Why Good Speech Makes Better StudentsJuly 20, 2015

A certain Albert Frederick Arthur George struggled with stammer during his youth. He could have been one of those young people afflicted with this disorder, but he was the second son of George V. He would be George VI. Great Britain was about to get embroiled into another worldwide conflict, and the (British) public needed a leader who would keep up their hopes during those trying times. This meant someone who could speak clearly. He must also be persuasive and comforting at times. George VI won't be able to do it, so he enlisted the help of Lionel Logue, a speech and language therapist from Adelaide.

The case of George VI didn't become public until the release of Tom Hooper's "The King's Speech", a dramatisation of the events between the king and Logue. Perhaps Queen Elizabeth, his wife, requested it. Nonetheless, this would be a good illustration on why students need to brush up on their speech.

Speech Pathology Week, held from August 23-29, highlights the importance of speech pathology at a young age. This comes in handy when the individual pursues a high-profile profession. Not everyone will go through that path, but it's still necessary to teach kids how to speak audibly. Good communication can be a prerequisite to good relationships. Here are the other reasons:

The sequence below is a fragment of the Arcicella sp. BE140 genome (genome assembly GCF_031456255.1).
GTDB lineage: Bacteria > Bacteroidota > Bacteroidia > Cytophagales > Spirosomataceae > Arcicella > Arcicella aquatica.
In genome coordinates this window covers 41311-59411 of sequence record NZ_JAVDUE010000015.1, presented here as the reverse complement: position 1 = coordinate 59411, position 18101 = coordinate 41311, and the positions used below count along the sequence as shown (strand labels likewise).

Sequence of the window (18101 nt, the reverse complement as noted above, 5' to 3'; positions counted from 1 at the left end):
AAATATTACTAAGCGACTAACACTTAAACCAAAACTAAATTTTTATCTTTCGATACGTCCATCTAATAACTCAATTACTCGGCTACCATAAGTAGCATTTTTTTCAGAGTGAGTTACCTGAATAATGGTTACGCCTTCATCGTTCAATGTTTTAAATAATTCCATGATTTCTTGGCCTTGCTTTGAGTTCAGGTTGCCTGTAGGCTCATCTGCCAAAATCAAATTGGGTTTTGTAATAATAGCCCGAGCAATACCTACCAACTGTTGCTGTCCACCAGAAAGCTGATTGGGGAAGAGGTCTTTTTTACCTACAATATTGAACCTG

Good speech builds up confidence. It's human nature to poke fun at someone who makes mistakes. Rome wasn't built in a day. It takes months, even years, for someone to speak clearly and with ease. A child tends to be embarrassed, even withdrawn, when s/he has trouble with speaking. And let's not discount the case of shy children. (All kids are shy at first.) If you're a parent, then allot some time to teach your kid(s) on good speech. Show them that it's not hard as it seems. (Some kids may require lots of patience, but keep the goal in mind.) Think about the time it takes the child to learn how to walk.

Good speech makes more friends. Unless the child exhibits traits of introversion, then adults must not waste time in guiding children on this matter. A young person who speaks well can impress anyone. Don't be surprised if s/he ends up as a center of attraction. This is not the benefit that children want, though. Good communication can help a child interact with other children. This can be good for their well being.

Good speech is a must in school. Not all children are prodigies, but it's not a hopeless case for those who doesn't show immediate promise. The reasons are too obvious, which we won't enumerate. It's also not hard to imagine a young student struggling due to poor communication. Teaching children (on good speech) is an investment worth taking.

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